(The work details Bondarev's philosophy on morality and la...)
The work details Bondarev's philosophy on morality and labor. In particular, Bondarev explicates the theory of "bread-labor", arguing that all men, regardless of social position, are morally obligated to perform the physical labor necessary to sustain themselves.
Timofei Mikhailovich was taught literacy by a local clerk.
When Timofei Mikhailovich was 37, his owner signed a commission to send him to the army for a 25-year conscription period. The conscription forcibly separated Bondarev from his wife and children. He was forced to leave his four children in the care of his wife.
In the military, Timofei Mikhailovich renounced his Russian Orthodox faith and joined the Subbotniks, a Sabbatarian sect. In 1867 he was arrested for apostasy, discharged from the army, and sentenced to a life in exile on the Yenisei River in far eastern Russia.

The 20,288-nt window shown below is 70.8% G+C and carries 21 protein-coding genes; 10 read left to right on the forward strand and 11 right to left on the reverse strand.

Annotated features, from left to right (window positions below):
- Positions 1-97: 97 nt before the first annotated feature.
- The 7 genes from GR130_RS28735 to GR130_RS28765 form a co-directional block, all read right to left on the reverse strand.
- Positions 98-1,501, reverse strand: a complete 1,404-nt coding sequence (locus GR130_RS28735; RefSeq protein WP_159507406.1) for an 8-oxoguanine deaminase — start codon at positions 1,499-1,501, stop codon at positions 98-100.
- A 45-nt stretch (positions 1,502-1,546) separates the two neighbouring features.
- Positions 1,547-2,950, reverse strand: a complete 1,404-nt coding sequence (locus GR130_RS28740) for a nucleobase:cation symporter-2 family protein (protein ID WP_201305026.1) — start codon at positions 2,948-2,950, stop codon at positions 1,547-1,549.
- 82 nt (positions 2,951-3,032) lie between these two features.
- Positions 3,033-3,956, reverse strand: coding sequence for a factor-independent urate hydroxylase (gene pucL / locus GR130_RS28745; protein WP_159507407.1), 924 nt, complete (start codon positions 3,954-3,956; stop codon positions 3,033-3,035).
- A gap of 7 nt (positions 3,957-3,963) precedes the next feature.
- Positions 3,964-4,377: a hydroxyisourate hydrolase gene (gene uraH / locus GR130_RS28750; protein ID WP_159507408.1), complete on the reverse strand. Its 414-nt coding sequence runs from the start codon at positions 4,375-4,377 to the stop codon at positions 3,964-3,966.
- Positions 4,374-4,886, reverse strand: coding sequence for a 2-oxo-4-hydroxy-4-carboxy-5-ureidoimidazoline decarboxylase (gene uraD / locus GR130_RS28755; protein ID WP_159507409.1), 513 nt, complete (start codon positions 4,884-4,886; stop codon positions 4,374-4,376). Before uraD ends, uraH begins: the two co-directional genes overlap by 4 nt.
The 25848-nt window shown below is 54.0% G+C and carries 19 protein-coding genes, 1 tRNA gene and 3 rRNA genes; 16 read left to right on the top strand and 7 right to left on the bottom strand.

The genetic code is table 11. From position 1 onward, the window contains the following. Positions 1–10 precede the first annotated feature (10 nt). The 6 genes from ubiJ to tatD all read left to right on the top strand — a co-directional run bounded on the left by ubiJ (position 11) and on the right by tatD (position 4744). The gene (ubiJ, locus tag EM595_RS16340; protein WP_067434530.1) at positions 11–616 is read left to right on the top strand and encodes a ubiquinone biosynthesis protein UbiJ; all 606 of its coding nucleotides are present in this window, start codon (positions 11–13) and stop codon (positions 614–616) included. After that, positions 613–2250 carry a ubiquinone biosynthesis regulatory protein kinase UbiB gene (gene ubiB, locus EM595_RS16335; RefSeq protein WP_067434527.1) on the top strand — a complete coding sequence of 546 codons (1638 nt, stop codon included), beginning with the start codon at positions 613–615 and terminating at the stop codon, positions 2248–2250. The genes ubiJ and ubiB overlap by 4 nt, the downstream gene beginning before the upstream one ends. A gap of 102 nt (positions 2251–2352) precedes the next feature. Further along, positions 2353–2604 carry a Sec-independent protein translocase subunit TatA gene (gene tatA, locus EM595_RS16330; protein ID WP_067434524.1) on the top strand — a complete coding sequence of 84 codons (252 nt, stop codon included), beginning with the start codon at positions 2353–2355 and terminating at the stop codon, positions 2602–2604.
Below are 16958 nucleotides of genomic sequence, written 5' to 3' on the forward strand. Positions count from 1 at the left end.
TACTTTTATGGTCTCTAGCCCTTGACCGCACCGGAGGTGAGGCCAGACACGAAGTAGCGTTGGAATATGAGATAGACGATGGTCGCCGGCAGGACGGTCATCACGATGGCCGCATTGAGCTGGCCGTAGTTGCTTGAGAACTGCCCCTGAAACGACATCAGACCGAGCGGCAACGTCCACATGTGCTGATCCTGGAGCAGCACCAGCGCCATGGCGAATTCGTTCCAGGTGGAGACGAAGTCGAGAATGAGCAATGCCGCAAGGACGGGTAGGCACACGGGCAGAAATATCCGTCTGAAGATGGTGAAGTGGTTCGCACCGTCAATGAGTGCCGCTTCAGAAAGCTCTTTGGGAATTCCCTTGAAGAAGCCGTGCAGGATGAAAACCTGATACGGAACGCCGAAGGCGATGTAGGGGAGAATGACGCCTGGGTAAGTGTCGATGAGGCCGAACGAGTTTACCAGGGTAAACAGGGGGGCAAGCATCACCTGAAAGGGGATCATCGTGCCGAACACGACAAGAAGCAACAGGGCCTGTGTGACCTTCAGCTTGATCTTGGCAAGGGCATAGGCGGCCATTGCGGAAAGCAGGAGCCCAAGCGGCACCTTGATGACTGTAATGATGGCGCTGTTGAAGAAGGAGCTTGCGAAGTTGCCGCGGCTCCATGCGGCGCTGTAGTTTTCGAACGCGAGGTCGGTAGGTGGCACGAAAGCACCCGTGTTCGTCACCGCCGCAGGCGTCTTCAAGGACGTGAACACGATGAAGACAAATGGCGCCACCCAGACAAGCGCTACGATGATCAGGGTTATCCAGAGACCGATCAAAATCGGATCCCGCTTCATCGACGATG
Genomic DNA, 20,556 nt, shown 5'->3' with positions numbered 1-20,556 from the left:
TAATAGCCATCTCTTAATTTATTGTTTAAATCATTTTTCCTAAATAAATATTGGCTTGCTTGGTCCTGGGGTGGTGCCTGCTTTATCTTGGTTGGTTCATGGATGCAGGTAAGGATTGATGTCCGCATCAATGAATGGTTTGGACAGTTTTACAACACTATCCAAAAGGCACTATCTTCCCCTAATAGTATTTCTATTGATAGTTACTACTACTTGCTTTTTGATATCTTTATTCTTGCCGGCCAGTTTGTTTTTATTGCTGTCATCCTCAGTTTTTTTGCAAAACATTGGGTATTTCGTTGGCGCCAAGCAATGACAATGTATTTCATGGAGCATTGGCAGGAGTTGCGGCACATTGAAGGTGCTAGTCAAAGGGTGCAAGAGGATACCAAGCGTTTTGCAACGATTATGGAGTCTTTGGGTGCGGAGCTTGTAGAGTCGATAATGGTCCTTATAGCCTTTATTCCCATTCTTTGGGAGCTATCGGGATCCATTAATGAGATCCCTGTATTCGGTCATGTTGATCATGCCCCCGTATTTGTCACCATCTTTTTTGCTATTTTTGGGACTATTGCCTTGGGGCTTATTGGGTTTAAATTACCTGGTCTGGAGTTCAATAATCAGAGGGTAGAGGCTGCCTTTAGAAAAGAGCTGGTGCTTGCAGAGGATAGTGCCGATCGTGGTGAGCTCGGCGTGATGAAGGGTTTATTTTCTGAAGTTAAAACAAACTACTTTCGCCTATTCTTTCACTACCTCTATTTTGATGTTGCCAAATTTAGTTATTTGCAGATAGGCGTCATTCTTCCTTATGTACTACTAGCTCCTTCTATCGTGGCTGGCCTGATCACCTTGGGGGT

As the only literate resident of his village, Timofei Mikhailovich founded a school, where he taught for 30 years in addition to farming.
(The work details Bondarev's philosophy on morality and la...)1888
Timofei Mikhailovich developed his philosophy of labor, which he wrote about in his treatise, The Triumph of the Farmer or Industry and Parasitism. His philosophy centered on the concept of "bread-labor", by which all men, regardless of social status, are morally obligated to perform the manual labor necessary to sustain themselves.
Leo Tolstoy read the treatise in 1885 and started a long correspondence with Timofei Mikhailovich. He also went to great lengths to publish the work. The first two attempts were censored, but in 1888, the weekly journal Russkoye Delo (The Russian Cause) published a version edited by Tolstoy, who also provided a supplementary essay. It was translated into English and French in 1890. In 1906, Tolstoy's publishing house The Intermediary published the treatise in book form.